The town grew apace. It enjoyed what the modern’s call a boom. Land lots sold rapidly, and settlers came rushing in, mainly the Smiths. Lowndes county has ever been prolific in the smith line. Owen Smith, Old Billy Smith, Young Billy Smith, all sorts of Smiths, even down to our Hamp, who so ably represents that historic name in the present pushing metropolis Valdosta.
One of the Smith’s built a tavern, and another Smith set up in business, and young Dr. Briggs, who came from the north, broken in business, but full of energy and ability, and laid the foundation of that prosperity that has long distinguished the Briggs and the Converse families.
    Troupville only suffered one inconvenience. To get to town three-fourths of the population had either to cross the river of the east or the river of the west and half the time, during the winter and spring, these rivers were raging with freshets, the bridges were afloat and were frequently swept away.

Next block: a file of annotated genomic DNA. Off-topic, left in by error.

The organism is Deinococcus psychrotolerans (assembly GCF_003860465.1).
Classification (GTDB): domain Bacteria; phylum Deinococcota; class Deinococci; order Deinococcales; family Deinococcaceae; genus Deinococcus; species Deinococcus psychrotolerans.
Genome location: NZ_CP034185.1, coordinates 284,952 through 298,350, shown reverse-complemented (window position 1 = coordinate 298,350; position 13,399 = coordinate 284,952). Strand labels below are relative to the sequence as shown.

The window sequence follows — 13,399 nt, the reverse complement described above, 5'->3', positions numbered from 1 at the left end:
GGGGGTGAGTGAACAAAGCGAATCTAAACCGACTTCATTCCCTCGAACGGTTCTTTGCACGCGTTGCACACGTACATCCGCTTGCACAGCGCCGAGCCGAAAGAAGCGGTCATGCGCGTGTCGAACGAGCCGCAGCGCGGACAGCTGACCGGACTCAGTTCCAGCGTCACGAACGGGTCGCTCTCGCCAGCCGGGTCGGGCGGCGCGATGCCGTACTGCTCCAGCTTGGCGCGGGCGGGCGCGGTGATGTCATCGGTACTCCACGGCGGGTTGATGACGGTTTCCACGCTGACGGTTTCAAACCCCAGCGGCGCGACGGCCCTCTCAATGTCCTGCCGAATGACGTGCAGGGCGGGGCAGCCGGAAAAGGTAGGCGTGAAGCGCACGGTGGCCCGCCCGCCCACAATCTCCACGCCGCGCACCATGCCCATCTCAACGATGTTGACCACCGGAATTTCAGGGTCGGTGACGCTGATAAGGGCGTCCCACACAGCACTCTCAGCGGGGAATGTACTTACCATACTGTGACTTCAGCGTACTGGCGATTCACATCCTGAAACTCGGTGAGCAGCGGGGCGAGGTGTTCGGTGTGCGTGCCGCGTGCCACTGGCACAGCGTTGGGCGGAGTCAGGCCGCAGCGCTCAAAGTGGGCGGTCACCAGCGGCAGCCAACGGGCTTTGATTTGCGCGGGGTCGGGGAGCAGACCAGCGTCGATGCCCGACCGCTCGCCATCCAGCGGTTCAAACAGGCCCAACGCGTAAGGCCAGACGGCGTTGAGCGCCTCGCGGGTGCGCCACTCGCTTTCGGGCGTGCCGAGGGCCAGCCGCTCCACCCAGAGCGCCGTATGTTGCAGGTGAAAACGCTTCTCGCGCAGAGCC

One thing more hindered her prosperity. At the only season when the main river was navigable, the Old Nick, himself, couldn’t navigate it. So it transpired that the only freighted barge that ever tempted its tempestuous tide was a flat boat that went down the river to the Suwanee, thence down that river to Cedar Keys.
    It never returned.
    The boatmen sold the vessel and cargo and walked home.
    Life was too short to navigate that crooked stream, with its sunken logs and treacherous sands, and the hope of water transportation was abandoned.